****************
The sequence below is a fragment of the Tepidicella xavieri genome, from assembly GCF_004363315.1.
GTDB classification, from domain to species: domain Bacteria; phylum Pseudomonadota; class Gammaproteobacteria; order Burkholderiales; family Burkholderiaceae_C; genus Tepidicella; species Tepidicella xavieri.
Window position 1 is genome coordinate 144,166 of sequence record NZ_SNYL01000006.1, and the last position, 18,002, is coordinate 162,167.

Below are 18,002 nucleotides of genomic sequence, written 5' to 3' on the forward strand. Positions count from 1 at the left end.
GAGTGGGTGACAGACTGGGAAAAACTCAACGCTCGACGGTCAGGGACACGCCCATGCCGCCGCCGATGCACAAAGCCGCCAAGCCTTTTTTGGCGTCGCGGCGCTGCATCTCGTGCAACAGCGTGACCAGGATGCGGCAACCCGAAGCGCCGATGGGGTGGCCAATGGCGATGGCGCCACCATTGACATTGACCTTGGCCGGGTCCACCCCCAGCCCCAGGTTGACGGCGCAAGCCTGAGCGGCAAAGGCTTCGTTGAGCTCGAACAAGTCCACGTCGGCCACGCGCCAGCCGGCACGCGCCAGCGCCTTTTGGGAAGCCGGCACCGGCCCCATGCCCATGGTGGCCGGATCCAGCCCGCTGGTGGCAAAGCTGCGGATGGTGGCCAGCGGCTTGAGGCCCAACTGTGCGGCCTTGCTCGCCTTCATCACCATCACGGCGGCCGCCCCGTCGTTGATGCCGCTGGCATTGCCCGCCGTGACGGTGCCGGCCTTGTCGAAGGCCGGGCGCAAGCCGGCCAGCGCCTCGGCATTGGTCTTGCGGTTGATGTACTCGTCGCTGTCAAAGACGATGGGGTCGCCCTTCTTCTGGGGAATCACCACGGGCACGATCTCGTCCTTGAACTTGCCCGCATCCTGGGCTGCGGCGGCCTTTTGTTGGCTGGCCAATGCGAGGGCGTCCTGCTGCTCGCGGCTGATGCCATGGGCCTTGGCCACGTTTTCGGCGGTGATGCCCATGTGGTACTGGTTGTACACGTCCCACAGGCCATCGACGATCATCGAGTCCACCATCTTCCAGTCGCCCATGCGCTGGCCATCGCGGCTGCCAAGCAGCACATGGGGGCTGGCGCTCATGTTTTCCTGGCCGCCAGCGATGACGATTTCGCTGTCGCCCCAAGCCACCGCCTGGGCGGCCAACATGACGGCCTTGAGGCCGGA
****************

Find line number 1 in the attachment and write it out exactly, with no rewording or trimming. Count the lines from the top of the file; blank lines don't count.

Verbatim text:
The sequence below is a fragment of the Tepidicella xavieri genome, from assembly GCF_004363315.1.